• a container of crayons, markers, colored pencils, and chalk that were to entice Alex to work on his fine motor drawing and writing skills but never seemed to hold much interest for him since he could type faster and more accurately—Many of these were broken because Alex had trouble holding them properly, and I threw them away.
• a travel-sized Etch-a-Sketch intended to help Alex learn to turn dials, but as I recall, he enjoyed the fun of erasing by shaking it more than creating by turning—I’m thinking I’ll keep this and see if he might try it again.
• a few squishy balls with various textures for his tactile issues that he seemed to enjoy handling—I threw these away in deference to his current choice of squishy small globes my Mom picks up for him at Michael’s craft store. Alex especially likes when I sing, “He’s Got the Whole World in His Hands” as he holds his compact version of the world in his own hands.
• a squishy heart with “YOUR [sic] SPECIAL” written on it—Even though I do think Alex is special, the error of using “your” instead of “you’re” bothers the English teacher in me, so this had to go to the garbage bag.
• two large denim beanbags my mom had made, another sensory toy—Filled with birdseed, the combination of age and basement dampness made the beanbags stink and earned them a trip to the trash.
• a set of flashcards about the U.S. Presidents, which were bent and missing a few, and one about animals, which were in pristine condition; obviously Alex preferred the Presidents to the animals—The practically new animals cards are going to Goodwill, the well-loved Presidents are going to the curb.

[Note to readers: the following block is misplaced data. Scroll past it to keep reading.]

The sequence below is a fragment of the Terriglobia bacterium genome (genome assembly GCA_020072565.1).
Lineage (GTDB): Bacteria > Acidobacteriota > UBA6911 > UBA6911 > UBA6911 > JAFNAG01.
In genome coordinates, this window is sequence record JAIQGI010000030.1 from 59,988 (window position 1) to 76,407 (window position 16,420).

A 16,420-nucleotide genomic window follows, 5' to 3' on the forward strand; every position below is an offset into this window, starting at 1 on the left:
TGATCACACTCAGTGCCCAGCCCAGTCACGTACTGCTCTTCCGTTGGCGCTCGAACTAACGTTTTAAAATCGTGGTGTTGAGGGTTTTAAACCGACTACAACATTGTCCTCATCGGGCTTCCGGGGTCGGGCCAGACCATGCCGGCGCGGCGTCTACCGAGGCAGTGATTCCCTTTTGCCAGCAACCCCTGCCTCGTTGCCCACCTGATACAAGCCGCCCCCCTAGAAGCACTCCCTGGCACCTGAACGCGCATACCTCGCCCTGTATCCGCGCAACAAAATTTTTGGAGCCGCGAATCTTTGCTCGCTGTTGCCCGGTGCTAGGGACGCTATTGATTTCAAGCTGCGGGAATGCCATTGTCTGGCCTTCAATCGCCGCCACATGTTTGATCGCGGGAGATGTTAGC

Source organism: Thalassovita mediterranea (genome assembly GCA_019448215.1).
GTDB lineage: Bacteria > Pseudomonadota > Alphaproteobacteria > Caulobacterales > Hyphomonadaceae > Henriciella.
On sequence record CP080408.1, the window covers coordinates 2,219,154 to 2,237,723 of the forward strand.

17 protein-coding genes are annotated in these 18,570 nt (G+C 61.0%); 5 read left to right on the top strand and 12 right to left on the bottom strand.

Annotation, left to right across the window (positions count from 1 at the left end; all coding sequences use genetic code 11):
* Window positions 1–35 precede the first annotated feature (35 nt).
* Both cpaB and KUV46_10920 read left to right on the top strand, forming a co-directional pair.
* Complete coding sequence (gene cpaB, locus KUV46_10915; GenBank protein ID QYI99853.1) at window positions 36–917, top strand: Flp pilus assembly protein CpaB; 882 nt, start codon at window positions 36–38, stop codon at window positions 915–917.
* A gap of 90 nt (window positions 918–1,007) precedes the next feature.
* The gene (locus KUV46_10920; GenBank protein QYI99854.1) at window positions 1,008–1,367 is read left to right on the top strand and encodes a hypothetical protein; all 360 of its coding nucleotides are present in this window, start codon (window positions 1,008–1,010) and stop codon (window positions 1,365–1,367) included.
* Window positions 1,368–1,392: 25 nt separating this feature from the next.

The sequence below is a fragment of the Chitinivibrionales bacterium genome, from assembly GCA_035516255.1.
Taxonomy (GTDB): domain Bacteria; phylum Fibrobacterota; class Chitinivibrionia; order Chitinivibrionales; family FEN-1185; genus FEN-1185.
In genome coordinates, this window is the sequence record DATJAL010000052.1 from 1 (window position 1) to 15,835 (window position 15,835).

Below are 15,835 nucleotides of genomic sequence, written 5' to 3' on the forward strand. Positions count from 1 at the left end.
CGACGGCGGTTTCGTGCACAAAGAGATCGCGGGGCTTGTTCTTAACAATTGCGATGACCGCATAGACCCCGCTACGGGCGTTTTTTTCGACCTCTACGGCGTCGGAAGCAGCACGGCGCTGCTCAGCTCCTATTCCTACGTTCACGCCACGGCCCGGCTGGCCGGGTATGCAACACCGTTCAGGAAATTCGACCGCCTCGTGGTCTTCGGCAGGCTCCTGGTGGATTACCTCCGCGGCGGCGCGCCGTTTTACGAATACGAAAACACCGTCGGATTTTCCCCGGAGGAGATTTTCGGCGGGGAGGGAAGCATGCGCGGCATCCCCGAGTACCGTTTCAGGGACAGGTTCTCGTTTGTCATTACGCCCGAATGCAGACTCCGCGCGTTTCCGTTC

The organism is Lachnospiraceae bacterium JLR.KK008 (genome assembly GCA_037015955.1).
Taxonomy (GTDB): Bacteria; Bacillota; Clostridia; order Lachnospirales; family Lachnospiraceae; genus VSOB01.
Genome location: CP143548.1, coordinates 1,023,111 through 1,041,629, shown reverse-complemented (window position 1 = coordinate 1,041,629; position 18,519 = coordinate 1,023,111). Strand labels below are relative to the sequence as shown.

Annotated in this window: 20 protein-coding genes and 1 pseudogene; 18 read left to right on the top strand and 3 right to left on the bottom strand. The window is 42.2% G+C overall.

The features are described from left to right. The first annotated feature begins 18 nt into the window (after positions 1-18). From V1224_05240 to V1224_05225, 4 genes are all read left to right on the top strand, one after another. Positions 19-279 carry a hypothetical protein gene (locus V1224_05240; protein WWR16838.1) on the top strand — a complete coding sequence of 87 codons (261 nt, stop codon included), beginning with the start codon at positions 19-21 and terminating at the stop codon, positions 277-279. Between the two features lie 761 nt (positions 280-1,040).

• a couple of wooden alphabet blocks, clearly well-used by the wear on the letters from being handled often—These will be reunited with their beloved other alphabet friends in the set I found when cleaning out Alex’s room earlier this summer.
• a plastic shoehorn advertising the bank where my father worked when I was a child and a wooden block in the shape of a shoe with holes drilled in it and laced with a shoelace to teach how to tie shoelaces—These were some of the best finds of my cleaning adventure and will be released from their basement confines to the upstairs living areas where they will be utilized since I’m getting tired of helping Alex put on and tie his shoes. Hopefully, he’ll be receptive to trying to learn this basic task once more, especially since he has some new/old tools of the trade.
Although I still have more to organize in the basement, the task is coming along nicely, and I enjoyed reminiscing as I sorted through Alex’s sensory toy basket. Once again, by looking back on our past, I feel a sense of optimism and hope about our future because I realize just how far Alex has come and know that he still has potential to overcome the obstacles autism has placed in his path.
“Don’t store up treasures here on earth, where moths eat them and rust destroys them, and where thieves break in and steal. Store your treasures in heaven, where moths and rust cannot destroy, and thieves do not break in and steal. Wherever your treasure is, there the desires of your heart will also be." Matthew 6:19-21